Even under the best of circumstances, font management is complicated. Fortunately for creatives, the formerly crippling font problems in Mac OS X have mostly been ironed out by the current crop of font management software.
Products such as Suitcase Fusion 3 capably weed out problem fonts and duplicate fonts, organize and categorize your fonts, and can auto-activate necessary fonts when you open a document. As with all professional font managers, it lets you create sets of fonts for various purposes, manage system fonts, preview and export fonts, explore technical font details, and so on.
So, what’s left for a company such as Extensis to add to their font manager? First, a few features were added to catch up with the competition: you can now create application sets that activate specific fonts whenever a particular application is launched, you can export a .png image file that shows your custom text in any font (with transparency), you can clear the font cache files to resolve font display glitches (including caches for Mac OS X, Adobe applications, QuarkXPress and Microsoft Office), and auto-activate fonts in Photoshop CS4 and CS5 documents.
But two new features are unique to Fusion 3: QuickMatch and WebINK integration. QuickMatch lets you explore your font collection to find fonts that look similar to a selected font—a tremendously helpful feature for people who are new to choosing fonts, as well as for deadline-driven designers who have more fonts than they can remember. To use QuickMatch, you simply choose a font in your library and choose Edit -> QuickMatch. Fusion 3 then examines the shape of the glyphs in your selected font and searches your selected library for fonts that are similar in appearance. You can then adjust the number of results you want to see, and whether you want to search your local fonts or Extensis’ collection of WebINK fonts (see below). I found the QuickMatch feature to be accurate enough to be useful, as well as joyfully addictive.
The new WebINK integration feature opens a huge new world of fonts to Website designers. Extensis is one of a number of companies hoping to persuade Web designers to rent their fonts, which are licensed from font designers around the world. (Right now, their WebINK collection includes almost 2,100 fonts.) These Web fonts can be used on any Web page by adding an @font–face tag to its CSS definitions, and are viewable in most modern Web browsers. The fonts are stored on Extensis’ servers and streamed when a visitor loads a page that requests one. A monthly fee is paid to Extensis by the person or company who owns the Website, based on the Website’s traffic and the base price of the fonts used. The monthly rental price ranges from $2 to $40 based on the amount of bandwidth your site requires. Bandwidth is determined by the number of fonts on the page and number of unique visitors to your site.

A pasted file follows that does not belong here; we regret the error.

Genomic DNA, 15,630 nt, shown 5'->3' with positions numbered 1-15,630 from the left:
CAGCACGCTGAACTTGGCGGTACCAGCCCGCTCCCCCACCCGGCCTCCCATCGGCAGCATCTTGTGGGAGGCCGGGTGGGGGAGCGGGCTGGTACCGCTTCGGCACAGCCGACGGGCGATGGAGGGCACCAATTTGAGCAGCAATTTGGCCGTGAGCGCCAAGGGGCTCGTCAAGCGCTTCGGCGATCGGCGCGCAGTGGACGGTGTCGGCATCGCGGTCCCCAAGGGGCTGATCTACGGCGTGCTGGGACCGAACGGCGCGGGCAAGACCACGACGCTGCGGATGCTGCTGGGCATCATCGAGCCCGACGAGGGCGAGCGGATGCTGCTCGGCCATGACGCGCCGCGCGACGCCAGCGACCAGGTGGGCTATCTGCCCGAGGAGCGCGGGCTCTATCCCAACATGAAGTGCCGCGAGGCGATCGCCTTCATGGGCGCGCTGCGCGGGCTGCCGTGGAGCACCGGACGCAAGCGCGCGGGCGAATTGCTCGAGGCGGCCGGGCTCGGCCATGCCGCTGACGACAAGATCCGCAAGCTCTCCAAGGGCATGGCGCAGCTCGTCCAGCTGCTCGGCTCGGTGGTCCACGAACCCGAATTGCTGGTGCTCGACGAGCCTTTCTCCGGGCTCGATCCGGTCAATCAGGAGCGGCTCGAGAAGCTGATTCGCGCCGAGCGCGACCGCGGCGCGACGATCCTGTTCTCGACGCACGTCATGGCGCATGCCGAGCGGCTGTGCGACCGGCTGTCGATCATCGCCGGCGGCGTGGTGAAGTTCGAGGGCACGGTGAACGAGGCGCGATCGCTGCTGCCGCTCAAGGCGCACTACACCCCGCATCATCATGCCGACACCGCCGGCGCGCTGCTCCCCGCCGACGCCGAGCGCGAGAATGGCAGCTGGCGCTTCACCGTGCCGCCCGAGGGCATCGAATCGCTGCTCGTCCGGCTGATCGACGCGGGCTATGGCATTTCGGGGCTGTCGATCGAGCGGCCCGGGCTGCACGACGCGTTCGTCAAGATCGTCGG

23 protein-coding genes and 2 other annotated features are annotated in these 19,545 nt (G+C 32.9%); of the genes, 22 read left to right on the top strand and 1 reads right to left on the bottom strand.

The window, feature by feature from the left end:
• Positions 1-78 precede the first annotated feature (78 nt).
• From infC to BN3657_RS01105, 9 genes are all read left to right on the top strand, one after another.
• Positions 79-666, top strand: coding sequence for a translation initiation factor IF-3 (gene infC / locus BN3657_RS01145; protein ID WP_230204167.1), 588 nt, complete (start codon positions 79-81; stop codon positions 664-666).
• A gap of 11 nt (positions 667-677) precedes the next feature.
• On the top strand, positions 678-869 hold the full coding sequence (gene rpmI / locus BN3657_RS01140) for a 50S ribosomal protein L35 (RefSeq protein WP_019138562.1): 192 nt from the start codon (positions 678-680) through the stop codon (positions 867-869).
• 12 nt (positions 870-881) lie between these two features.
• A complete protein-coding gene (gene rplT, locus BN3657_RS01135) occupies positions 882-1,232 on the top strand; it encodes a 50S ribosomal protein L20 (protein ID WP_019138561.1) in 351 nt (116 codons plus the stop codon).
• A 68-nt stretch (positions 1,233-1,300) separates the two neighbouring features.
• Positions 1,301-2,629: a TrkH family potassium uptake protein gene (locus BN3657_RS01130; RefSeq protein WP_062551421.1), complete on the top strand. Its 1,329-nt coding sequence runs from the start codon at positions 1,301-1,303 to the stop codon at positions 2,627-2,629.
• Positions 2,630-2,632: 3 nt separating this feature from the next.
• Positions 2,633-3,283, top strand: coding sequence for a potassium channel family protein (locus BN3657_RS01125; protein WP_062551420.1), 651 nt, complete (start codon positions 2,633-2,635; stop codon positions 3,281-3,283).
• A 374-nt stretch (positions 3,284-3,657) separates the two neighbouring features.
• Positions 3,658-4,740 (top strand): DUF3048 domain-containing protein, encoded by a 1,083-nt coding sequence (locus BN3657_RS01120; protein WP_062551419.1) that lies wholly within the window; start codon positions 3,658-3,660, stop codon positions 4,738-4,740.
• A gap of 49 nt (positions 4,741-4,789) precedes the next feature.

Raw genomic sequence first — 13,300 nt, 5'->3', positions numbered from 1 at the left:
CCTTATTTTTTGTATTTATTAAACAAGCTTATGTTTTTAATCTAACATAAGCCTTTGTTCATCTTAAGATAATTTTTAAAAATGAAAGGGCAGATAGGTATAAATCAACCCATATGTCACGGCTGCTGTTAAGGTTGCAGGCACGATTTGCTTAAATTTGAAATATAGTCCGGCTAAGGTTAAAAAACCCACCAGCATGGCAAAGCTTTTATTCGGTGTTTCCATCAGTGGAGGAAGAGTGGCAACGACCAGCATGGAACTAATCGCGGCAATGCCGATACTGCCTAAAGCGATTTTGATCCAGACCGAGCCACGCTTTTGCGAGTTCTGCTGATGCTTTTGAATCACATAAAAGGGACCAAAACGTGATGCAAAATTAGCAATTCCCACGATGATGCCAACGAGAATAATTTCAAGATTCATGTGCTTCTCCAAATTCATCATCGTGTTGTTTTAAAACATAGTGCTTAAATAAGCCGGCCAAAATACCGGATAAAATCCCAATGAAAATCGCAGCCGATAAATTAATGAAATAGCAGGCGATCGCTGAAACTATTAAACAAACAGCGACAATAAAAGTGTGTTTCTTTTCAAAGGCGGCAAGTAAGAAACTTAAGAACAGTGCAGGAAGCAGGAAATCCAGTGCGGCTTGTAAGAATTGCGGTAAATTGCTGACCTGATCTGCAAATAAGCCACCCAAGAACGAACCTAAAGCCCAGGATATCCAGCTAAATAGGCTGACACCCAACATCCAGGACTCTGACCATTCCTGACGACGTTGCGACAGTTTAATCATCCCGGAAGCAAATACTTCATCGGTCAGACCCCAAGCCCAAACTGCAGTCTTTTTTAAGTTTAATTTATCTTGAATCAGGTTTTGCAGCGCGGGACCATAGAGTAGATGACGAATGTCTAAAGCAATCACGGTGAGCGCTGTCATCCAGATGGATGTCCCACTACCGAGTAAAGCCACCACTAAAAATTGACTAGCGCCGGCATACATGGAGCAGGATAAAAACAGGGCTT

This is a potential gold mine for Web font distributors, and Extensis has brilliantly integrated this feature into Fusion 3. For example, you can type in the URL for any CSS-based Web page and then preview what it would look like using any of the WebINK fonts. (You can also preview Web pages using any of your local fonts as well, which can be useful in combination with the QuickMatch feature to find a WebINK font that resembles your project’s printed material.) If you’re working on a Website design, you can preview Web pages on your hard drive and create a Type Drawer to keep track of the fonts under consideration. You can even print any Web page using the new fonts to show your clients.
Once you’ve chosen the WebINK fonts you want to use, Fusion 3 gives you a snippet of code to drop into your Website’s CSS definitions. When you tell Extensis to activate those fonts, your credit card starts getting charged to rent them. It’s important to note that if payment isn’t made, your Website’s fonts revert to default Web fonts defined in its CSS definitions.
Macworld’s buying advice
If you’re a designer wanting to use the Web Font capability in CSS-based Websites, Suitcase Fusion 3 will speed your work dramatically—as long as you want to use Extensis’ collection of WebINK fonts. For other designers, the new QuickMatch feature is a handy way to explore fonts with similar appearances, and the new Photoshop auto-activation plug-in is a godsend. The ability to create application sets, drag previews to your desktop, and clear font caches may also tip the scales in favor of this upgrade. If you use another font manager, the main reason to switch would be for ease of use with Extensis’ WebINK fonts.
[Jay J. Nelson is the editor and publisher of Design Tools Monthly, an executive summary of graphic design news.]